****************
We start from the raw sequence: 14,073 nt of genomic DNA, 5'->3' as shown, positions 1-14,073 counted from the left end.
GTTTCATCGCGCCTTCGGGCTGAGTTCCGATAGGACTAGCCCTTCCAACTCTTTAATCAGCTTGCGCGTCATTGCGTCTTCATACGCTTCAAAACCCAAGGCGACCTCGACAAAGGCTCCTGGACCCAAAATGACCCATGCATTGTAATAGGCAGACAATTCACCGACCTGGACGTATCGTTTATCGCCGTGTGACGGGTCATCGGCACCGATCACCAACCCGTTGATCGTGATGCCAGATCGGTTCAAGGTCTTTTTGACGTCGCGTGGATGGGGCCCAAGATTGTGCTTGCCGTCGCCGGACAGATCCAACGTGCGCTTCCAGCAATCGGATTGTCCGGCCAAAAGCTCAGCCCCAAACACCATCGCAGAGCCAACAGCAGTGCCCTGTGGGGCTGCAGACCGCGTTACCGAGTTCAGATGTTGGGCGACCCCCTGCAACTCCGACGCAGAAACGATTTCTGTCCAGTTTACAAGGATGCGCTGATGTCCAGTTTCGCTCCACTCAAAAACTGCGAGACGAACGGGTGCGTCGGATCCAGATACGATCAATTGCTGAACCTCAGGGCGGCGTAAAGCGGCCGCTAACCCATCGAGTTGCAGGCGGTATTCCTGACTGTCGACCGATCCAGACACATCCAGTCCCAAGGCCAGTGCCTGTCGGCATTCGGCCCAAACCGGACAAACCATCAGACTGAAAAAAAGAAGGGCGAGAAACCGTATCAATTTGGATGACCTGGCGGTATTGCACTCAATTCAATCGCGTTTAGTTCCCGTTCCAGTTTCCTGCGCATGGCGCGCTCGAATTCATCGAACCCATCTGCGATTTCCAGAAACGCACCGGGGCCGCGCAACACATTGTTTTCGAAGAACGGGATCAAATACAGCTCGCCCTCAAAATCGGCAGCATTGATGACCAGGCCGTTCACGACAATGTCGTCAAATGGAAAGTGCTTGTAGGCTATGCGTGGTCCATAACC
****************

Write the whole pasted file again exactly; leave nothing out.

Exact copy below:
We start from the raw sequence: 14,073 nt of genomic DNA, 5'->3' as shown, positions 1-14,073 counted from the left end.
GTTTCATCGCGCCTTCGGGCTGAGTTCCGATAGGACTAGCCCTTCCAACTCTTTAATCAGCTTGCGCGTCATTGCGTCTTCATACGCTTCAAAACCCAAGGCGACCTCGACAAAGGCTCCTGGACCCAAAATGACCCATGCATTGTAATAGGCAGACAATTCACCGACCTGGACGTATCGTTTATCGCCGTGTGACGGGTCATCGGCACCGATCACCAACCCGTTGATCGTGATGCCAGATCGGTTCAAGGTCTTTTTGACGTCGCGTGGATGGGGCCCAAGATTGTGCTTGCCGTCGCCGGACAGATCCAACGTGCGCTTCCAGCAATCGGATTGTCCGGCCAAAAGCTCAGCCCCAAACACCATCGCAGAGCCAACAGCAGTGCCCTGTGGGGCTGCAGACCGCGTTACCGAGTTCAGATGTTGGGCGACCCCCTGCAACTCCGACGCAGAAACGATTTCTGTCCAGTTTACAAGGATGCGCTGATGTCCAGTTTCGCTCCACTCAAAAACTGCGAGACGAACGGGTGCGTCGGATCCAGATACGATCAATTGCTGAACCTCAGGGCGGCGTAAAGCGGCCGCTAACCCATCGAGTTGCAGGCGGTATTCCTGACTGTCGACCGATCCAGACACATCCAGTCCCAAGGCCAGTGCCTGTCGGCATTCGGCCCAAACCGGACAAACCATCAGACTGAAAAAAAGAAGGGCGAGAAACCGTATCAATTTGGATGACCTGGCGGTATTGCACTCAATTCAATCGCGTTTAGTTCCCGTTCCAGTTTCCTGCGCATGGCGCGCTCGAATTCATCGAACCCATCTGCGATTTCCAGAAACGCACCGGGGCCGCGCAACACATTGTTTTCGAAGAACGGGATCAAATACAGCTCGCCCTCAAAATCGGCAGCATTGATGACCAGGCCGTTCACGACAATGTCGTCAAATGGAAAGTGCTTGTAGGCTATGCGTGGTCCATAACC